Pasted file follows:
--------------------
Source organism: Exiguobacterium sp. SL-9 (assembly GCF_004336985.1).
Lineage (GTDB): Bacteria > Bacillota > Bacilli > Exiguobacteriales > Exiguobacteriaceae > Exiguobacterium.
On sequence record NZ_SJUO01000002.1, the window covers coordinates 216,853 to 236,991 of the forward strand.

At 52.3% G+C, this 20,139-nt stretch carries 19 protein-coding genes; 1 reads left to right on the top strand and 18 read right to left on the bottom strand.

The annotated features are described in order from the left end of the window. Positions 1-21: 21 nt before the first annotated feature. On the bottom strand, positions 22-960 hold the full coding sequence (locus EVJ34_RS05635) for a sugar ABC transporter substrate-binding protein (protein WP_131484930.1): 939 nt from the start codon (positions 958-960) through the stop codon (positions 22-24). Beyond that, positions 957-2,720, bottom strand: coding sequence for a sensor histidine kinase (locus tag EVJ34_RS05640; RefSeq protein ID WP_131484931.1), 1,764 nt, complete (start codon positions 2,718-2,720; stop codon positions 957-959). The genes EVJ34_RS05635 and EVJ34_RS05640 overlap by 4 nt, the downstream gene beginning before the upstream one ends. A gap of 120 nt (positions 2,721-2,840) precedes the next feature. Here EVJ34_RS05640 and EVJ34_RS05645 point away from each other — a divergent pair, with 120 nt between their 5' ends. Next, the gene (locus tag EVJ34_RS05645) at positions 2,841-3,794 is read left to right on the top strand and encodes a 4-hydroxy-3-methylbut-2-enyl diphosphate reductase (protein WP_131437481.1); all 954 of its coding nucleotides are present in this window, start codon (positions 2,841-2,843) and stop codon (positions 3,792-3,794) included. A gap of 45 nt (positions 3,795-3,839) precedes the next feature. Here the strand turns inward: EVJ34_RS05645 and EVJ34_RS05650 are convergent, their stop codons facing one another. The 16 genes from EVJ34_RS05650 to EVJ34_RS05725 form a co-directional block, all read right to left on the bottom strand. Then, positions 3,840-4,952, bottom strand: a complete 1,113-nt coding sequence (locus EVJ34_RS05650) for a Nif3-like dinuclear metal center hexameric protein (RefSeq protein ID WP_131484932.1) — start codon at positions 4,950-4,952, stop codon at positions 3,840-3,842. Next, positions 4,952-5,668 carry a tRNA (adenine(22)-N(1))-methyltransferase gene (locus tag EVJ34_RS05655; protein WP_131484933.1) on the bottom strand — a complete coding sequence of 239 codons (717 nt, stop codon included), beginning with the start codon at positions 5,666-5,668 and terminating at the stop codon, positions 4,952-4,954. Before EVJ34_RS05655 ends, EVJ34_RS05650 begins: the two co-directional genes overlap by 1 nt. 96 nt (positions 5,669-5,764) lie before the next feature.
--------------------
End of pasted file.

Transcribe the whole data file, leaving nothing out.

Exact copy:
Source organism: Exiguobacterium sp. SL-9 (assembly GCF_004336985.1).
Lineage (GTDB): Bacteria > Bacillota > Bacilli > Exiguobacteriales > Exiguobacteriaceae > Exiguobacterium.
On sequence record NZ_SJUO01000002.1, the window covers coordinates 216,853 to 236,991 of the forward strand.

At 52.3% G+C, this 20,139-nt stretch carries 19 protein-coding genes; 1 reads left to right on the top strand and 18 read right to left on the bottom strand.

The annotated features are described in order from the left end of the window. Positions 1-21: 21 nt before the first annotated feature. On the bottom strand, positions 22-960 hold the full coding sequence (locus EVJ34_RS05635) for a sugar ABC transporter substrate-binding protein (protein WP_131484930.1): 939 nt from the start codon (positions 958-960) through the stop codon (positions 22-24). Beyond that, positions 957-2,720, bottom strand: coding sequence for a sensor histidine kinase (locus tag EVJ34_RS05640; RefSeq protein ID WP_131484931.1), 1,764 nt, complete (start codon positions 2,718-2,720; stop codon positions 957-959). The genes EVJ34_RS05635 and EVJ34_RS05640 overlap by 4 nt, the downstream gene beginning before the upstream one ends. A gap of 120 nt (positions 2,721-2,840) precedes the next feature. Here EVJ34_RS05640 and EVJ34_RS05645 point away from each other — a divergent pair, with 120 nt between their 5' ends. Next, the gene (locus tag EVJ34_RS05645) at positions 2,841-3,794 is read left to right on the top strand and encodes a 4-hydroxy-3-methylbut-2-enyl diphosphate reductase (protein WP_131437481.1); all 954 of its coding nucleotides are present in this window, start codon (positions 2,841-2,843) and stop codon (positions 3,792-3,794) included. A gap of 45 nt (positions 3,795-3,839) precedes the next feature. Here the strand turns inward: EVJ34_RS05645 and EVJ34_RS05650 are convergent, their stop codons facing one another. The 16 genes from EVJ34_RS05650 to EVJ34_RS05725 form a co-directional block, all read right to left on the bottom strand. Then, positions 3,840-4,952, bottom strand: a complete 1,113-nt coding sequence (locus EVJ34_RS05650) for a Nif3-like dinuclear metal center hexameric protein (RefSeq protein ID WP_131484932.1) — start codon at positions 4,950-4,952, stop codon at positions 3,840-3,842. Next, positions 4,952-5,668 carry a tRNA (adenine(22)-N(1))-methyltransferase gene (locus tag EVJ34_RS05655; protein WP_131484933.1) on the bottom strand — a complete coding sequence of 239 codons (717 nt, stop codon included), beginning with the start codon at positions 5,666-5,668 and terminating at the stop codon, positions 4,952-4,954. Before EVJ34_RS05655 ends, EVJ34_RS05650 begins: the two co-directional genes overlap by 1 nt. 96 nt (positions 5,669-5,764) lie before the next feature.